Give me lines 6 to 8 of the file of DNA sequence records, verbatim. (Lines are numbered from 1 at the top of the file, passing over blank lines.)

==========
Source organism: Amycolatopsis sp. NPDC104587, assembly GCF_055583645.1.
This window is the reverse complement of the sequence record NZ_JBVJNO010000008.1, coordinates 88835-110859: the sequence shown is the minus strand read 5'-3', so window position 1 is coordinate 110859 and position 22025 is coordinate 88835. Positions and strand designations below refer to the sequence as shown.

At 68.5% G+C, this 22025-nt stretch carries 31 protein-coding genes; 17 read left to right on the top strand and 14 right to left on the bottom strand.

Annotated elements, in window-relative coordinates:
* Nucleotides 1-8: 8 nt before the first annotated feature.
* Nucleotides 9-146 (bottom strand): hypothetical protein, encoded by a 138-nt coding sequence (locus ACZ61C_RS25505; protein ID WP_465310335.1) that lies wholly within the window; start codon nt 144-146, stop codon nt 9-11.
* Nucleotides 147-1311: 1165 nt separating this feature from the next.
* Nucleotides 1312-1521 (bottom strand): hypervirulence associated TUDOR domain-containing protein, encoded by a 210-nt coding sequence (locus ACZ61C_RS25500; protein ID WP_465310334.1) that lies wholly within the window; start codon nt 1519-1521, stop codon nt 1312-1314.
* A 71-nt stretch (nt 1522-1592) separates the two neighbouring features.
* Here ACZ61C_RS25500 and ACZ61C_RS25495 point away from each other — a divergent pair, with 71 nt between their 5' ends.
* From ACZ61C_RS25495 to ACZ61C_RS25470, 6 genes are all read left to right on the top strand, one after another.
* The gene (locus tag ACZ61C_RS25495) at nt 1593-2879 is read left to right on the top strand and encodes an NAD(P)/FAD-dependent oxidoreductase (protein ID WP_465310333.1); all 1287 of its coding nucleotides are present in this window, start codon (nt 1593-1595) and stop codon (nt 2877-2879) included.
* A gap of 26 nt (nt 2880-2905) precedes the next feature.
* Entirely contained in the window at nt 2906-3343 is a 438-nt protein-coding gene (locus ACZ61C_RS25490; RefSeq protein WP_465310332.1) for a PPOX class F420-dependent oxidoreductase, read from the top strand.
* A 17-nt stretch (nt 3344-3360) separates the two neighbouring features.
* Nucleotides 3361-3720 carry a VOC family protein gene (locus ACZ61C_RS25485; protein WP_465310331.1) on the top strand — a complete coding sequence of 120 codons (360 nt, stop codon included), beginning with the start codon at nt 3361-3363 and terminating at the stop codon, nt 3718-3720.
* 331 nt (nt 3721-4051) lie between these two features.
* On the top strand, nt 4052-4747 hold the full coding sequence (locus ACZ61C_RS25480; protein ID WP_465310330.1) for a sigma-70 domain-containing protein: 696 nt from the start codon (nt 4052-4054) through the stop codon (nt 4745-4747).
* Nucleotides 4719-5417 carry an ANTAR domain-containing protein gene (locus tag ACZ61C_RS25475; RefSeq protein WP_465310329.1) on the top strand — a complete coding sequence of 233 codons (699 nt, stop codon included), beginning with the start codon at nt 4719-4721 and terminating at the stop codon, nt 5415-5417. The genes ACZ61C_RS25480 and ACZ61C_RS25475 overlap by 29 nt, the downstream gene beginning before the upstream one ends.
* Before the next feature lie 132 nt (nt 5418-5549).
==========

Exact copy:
* Nucleotides 9-146 (bottom strand): hypothetical protein, encoded by a 138-nt coding sequence (locus ACZ61C_RS25505; protein ID WP_465310335.1) that lies wholly within the window; start codon nt 144-146, stop codon nt 9-11.
* Nucleotides 147-1311: 1165 nt separating this feature from the next.
* Nucleotides 1312-1521 (bottom strand): hypervirulence associated TUDOR domain-containing protein, encoded by a 210-nt coding sequence (locus ACZ61C_RS25500; protein ID WP_465310334.1) that lies wholly within the window; start codon nt 1519-1521, stop codon nt 1312-1314.